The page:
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Understanding Comics Paperback – Apr 27 1994

4.8 out of 5 stars 81 customer reviews

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Frequently Bought Together

  • Understanding Comics
  • +
  • Making Comics: Storytelling Secrets of Comics, Manga and Graphic Novels
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  • Reinventing Comics: How Imagination and Technology Are Revolutionizing an Art Form
Total price: CDN$ 65.03
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Product Details

  • Paperback: 224 pages
  • Publisher: William Morrow Paperbacks; Reprint edition (April 27 1994)
  • Language: English
  • ISBN-10: 006097625X
  • ISBN-13: 978-0060976255
  • Product Dimensions: 17.1 x 1.5 x 26 cm
  • Shipping Weight: 522 g
  • Average Customer Review: 4.8 out of 5 stars 81 customer reviews
  • Amazon Bestsellers Rank: #3,618 in Books (See Top 100 in Books)
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Product Description

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As all good card-carrying comic-book fans know, their sheer passion will never overcome narrow-minded critics and their baying cries of derision. There is far more to this perpetually underrated medium than a mix of art and prose. With this indispensable, spellbinding tome, writer/artist Scott McCloud rises to the challenge of dissecting what remains the most enigmatic of art forms. After all, says McCloud, "No other art form gives so much to its audience while asking so much from them as well". Over the course of 215 impeccably formed pages, McCloud joyously exposes and deconstructs a hidden world of icons in a most literate and valid manner. His charming guidance finds a place where Time and Space is effortlessly malleable and the reader is both a willing accomplice and necessary vessel for comics' singular magic. Cunningly presented in comic form, McCloud (or his comic equivalent) conducts a journey that spans thousands of years, taking in art from Prehistoric Man to the Egyptians to Van Gogh to Jack Kirby. Never has psychological and cultural analysis been so understandably clear, beautifully aided by clever visuals and his truly infectious love for the medium. By the end of this funny, charming, rare and exciting book, you'll not doubt the notion that a comic book " a vacuum into which our identity and awareness are pulled ... an empty shell that we inhabit which enables us to travel to another realm". A fine exchange for a little faith and a world of imagination. --Danny Graydon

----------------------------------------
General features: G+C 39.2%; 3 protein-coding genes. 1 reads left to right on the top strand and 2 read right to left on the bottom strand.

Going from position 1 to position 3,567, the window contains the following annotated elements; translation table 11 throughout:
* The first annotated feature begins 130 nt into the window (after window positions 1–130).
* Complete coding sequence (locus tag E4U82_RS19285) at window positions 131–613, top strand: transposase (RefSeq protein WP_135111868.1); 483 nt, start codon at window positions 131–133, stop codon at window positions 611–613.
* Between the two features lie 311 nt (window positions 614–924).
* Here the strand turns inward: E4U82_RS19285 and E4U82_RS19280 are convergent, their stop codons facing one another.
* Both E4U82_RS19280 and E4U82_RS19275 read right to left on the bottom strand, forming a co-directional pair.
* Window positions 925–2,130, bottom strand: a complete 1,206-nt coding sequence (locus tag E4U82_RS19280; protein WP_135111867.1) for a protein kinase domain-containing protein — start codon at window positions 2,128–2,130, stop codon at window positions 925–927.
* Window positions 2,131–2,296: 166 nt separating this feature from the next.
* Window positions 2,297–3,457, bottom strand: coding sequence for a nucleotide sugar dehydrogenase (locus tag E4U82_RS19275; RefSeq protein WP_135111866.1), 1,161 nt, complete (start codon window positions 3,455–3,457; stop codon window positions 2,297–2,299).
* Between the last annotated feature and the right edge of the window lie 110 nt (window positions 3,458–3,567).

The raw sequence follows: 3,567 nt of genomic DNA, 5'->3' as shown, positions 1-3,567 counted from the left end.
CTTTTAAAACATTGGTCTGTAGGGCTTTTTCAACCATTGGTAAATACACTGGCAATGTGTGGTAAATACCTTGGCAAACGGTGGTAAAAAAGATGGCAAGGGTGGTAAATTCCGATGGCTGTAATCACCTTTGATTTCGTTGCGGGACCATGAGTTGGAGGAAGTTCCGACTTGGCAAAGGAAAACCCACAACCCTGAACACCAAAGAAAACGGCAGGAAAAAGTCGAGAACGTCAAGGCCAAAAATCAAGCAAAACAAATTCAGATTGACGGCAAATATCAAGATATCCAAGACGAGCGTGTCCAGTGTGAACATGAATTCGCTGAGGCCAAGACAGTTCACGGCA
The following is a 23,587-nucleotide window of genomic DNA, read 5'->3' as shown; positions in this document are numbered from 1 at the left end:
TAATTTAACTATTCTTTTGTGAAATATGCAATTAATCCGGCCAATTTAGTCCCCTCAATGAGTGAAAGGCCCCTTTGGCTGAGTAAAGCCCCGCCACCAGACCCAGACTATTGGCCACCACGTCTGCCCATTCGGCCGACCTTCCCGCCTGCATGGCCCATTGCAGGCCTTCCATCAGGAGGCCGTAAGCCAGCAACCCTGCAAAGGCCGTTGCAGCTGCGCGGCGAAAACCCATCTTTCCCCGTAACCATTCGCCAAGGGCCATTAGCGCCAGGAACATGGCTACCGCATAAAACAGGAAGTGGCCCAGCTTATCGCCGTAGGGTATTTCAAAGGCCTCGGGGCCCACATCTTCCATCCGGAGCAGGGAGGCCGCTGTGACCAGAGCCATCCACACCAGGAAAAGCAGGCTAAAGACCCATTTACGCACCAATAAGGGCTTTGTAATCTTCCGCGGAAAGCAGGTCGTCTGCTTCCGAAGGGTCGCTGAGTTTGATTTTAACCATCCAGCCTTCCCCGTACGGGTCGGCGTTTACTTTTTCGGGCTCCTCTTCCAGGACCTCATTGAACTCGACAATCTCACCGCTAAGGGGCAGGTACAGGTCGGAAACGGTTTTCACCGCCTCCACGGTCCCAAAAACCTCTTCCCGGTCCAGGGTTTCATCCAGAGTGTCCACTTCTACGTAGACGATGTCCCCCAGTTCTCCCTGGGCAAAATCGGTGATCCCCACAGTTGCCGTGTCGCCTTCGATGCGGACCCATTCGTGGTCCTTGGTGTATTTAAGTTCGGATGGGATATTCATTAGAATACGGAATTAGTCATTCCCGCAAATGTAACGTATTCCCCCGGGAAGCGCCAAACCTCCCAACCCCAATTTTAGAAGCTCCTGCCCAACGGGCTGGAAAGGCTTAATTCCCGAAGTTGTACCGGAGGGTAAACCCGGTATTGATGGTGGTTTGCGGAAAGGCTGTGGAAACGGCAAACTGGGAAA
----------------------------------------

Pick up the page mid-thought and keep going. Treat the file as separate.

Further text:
"A landmark dissection and intellectual consideration of comics as a valid medium."-- Will Eisner "McCloud is the McLuhan of comics."-- James Gurney, "Dinotopia"

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Customer Reviews

Top Customer Reviews

Format: Paperback
This is an important book that everyone should read. I would give it twenty stars if I could.

I've long been interested in both art and comic books (I have collected them for over 50 years). While the library shelves are full of wonderful books that explain what traditional artists are trying to do and why they succeed, I've often found the books to be pretty boring. In recent years, such books have gotten bogged down into abstruse language that is much less appealing than the art which is the subject.

But in those years, I've never seen anything that was very helpful in discussing the rules of comic art, except some books about pop art when that was popular that examined how the pop art was different from comic art. Naturally, I was blown away when I found that Understanding Comics is a far more comprehensive, thoughtful, and accessible book about interaction with art than I have ever read. Although the subject is ostensibly comic strips and comic books, it's clear to me that that Mr. McCloud has a deep and powerful understanding of all art. Some of his conceptual displays of where different forms of art fall in different dimensions of choice (degree of realism, abstraction, and message) are unbelievably powerful.

I hope that some art historian will stumble on this book and recast the history of art to explain and relate different styles to one another using this book's methods. There would be a lot more art lovers if that were the case.